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Nurses around the world take to the streets

une manifestation
In July nurses in Britain demonstrated in London for a pay rise and better working conditions Keystone / Andy Rain

After giving their all for months to cushion the blow of Covid-19, nurses around the world are demanding better working conditions. Demonstrations are also planned in Switzerland, where parliament is balking at taking steps to improve the long-term situation for nursing staff.

In the United States, New Zealand, France, Peru and Zimbabwe, nurses are downing tools to demand better working conditions. The coronavirus pandemic has thrown the spotlight on the difficult daily lives of careworkers, who are often understaffed, poorly paid and little recognised. The extreme situation lived by nurses in recent months has given new impetus to demands that have been on the table for decades.

In Switzerland, too, the movement is gaining momentum: associations and trade unions have joined forces to set up an alliance of healthcare professions. A week of protests is scheduled for the end of October, followed by a demonstration in front of the federal parliament in Bern on October 31.


Cautious reaction by parliament

Parliament is currently debating the popular initiative “For strong nursing care”, which was submitted by the Swiss Nurses’ Association in 2017. The government is calling on voters to reject this text, but it is putting forward an indirect counterproposal, which aims to achieve some of the goals of the initiative: to promote training and give more responsibilities to nursing professionals.

Parliament’s two chambers are hammering out the details of the counterproposal, in particular regarding the obligation for cantons to provide financial assistance to young people in education and reimbursement by the basic health insurance of services provided independently by nurses.

However, the Swiss Nurses’ Association regrets that parliament’s draft does not include measures to ensure that staffing keeps pace with needs and to improve working conditions, at a time when 46% of nurses abandon the profession, according to a study by the Swiss Health Observatory – the highest rate among professionals in the health sector.

A good student, but…

While many Swiss statistics are encouraging when compared internationally – for instance, the country has one of the highest per-capita ratios of nurses and new graduates – there are some worrying indicators. According to the latest Health at a Glance report by the Organisation for Economic Co-operation and Development (OECD), published in 2019, nurses’ pay when compared with the average Swiss salary is among the lowest in the OECD.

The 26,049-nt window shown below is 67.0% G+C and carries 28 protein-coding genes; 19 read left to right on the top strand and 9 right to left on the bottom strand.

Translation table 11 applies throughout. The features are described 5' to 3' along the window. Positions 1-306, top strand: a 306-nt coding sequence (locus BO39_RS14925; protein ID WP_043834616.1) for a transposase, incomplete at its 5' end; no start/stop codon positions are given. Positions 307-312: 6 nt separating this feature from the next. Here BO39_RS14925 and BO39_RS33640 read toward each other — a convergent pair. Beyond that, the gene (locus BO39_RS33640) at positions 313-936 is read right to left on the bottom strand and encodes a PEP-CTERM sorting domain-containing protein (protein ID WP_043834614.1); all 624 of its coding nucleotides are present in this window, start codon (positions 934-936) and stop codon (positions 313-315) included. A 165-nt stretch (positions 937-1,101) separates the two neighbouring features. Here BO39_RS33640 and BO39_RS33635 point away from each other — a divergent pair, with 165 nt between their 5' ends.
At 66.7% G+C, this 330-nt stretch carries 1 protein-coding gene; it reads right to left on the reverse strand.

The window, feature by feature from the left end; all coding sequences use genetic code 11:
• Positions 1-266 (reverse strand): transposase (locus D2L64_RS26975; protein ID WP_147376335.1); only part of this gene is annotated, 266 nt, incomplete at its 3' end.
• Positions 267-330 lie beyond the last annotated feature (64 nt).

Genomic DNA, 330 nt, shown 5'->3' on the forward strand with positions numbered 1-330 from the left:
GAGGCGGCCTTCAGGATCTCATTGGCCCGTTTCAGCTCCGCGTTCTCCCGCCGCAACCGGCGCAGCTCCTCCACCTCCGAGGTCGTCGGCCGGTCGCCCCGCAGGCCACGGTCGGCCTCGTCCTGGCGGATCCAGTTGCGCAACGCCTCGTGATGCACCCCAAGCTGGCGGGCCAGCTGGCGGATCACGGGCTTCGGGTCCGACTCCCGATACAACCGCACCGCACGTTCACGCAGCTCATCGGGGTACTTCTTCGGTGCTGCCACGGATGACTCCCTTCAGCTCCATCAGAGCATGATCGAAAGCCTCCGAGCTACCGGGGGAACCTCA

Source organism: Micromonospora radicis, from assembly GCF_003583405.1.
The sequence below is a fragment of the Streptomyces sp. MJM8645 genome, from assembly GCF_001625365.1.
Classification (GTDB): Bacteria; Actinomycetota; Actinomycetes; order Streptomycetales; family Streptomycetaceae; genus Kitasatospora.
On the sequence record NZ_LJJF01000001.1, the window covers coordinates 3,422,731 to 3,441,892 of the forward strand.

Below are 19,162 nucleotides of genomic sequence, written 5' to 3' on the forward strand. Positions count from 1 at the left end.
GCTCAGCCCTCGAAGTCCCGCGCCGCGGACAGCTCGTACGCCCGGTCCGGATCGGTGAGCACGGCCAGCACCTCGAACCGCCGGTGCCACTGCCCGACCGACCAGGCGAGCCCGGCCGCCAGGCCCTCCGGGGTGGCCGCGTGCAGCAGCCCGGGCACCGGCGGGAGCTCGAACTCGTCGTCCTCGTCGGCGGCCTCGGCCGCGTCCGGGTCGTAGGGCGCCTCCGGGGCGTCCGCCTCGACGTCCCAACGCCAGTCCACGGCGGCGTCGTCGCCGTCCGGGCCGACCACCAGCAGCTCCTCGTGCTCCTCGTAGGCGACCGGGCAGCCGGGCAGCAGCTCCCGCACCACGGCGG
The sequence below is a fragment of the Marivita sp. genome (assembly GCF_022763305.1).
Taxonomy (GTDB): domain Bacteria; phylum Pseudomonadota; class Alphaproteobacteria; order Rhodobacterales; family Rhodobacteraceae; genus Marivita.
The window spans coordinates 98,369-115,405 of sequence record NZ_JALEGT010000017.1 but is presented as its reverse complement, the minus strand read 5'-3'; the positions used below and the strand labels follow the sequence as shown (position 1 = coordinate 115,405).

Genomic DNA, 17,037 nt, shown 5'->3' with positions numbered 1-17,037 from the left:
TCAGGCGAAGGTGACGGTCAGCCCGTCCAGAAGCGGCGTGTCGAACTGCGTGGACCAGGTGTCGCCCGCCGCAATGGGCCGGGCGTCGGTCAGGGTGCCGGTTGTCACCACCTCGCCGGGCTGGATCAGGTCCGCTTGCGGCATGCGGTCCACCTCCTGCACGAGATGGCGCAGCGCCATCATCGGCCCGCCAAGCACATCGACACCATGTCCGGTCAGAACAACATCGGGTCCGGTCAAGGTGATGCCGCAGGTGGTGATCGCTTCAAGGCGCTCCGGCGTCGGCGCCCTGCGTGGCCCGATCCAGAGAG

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Switzerland also ranks second among the countries that rely most on nurses trained abroad, with a proportion of 25%. In addition, according to figures from the Federal Statistical Office, 36% of hospital careworkers are not Swiss: 13% are German, 12% French and 3% Italian.

This dependence on foreign professionals, in particular cross-border workers, came to the fore during the pandemic. When states closed their borders to limit the spread of Covid-19, Switzerland had to negotiate with its neighbours to allow the continued movement of health personnel so that its hospitals could keep working properly.

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This situation persists with the new wave of infections and quarantine imposed on anyone entering Switzerland from a region at risk. The government has put certain French departments on its red list, while clearly stating that exceptions will be made for border areas.

Tense situation on the ground

An international study carried out in 2012 shows that Swiss nurses are on the whole satisfied with their working environment compared with other European countries; they also suffer less from mental fatigue.

But according to an survey conducted among Swiss careworkers by the trade union Unia at the end of 2019, 90% of respondents felt that they were working under pressure and 87% considered that they did not have enough time to devote to their patients. A majority said that they had to work double shifts without the requisite rest breaks and that they didn’t have enough time to dedicate to their families and leisure activities.

Meanwhile, personal accounts gathered during’s inquiry into the daily lives of nurses in Switzerland confirm that they are stressed, overworked and pinched for time to spend with their patients. Those interviewed also complained about pressure from their superiors and a lack of regard for nursing staff.

“To ensure good nursing care in the future, we need to have enough staff and good framework conditions,” stresses Sophie Ley, president of the Swiss Nurses’ Association. “A training campaign will not suffice if nearly half of them then quit the profession.”


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SWI - a branch of Swiss Broadcasting Corporation SRG SSR

SWI - a branch of Swiss Broadcasting Corporation SRG SSR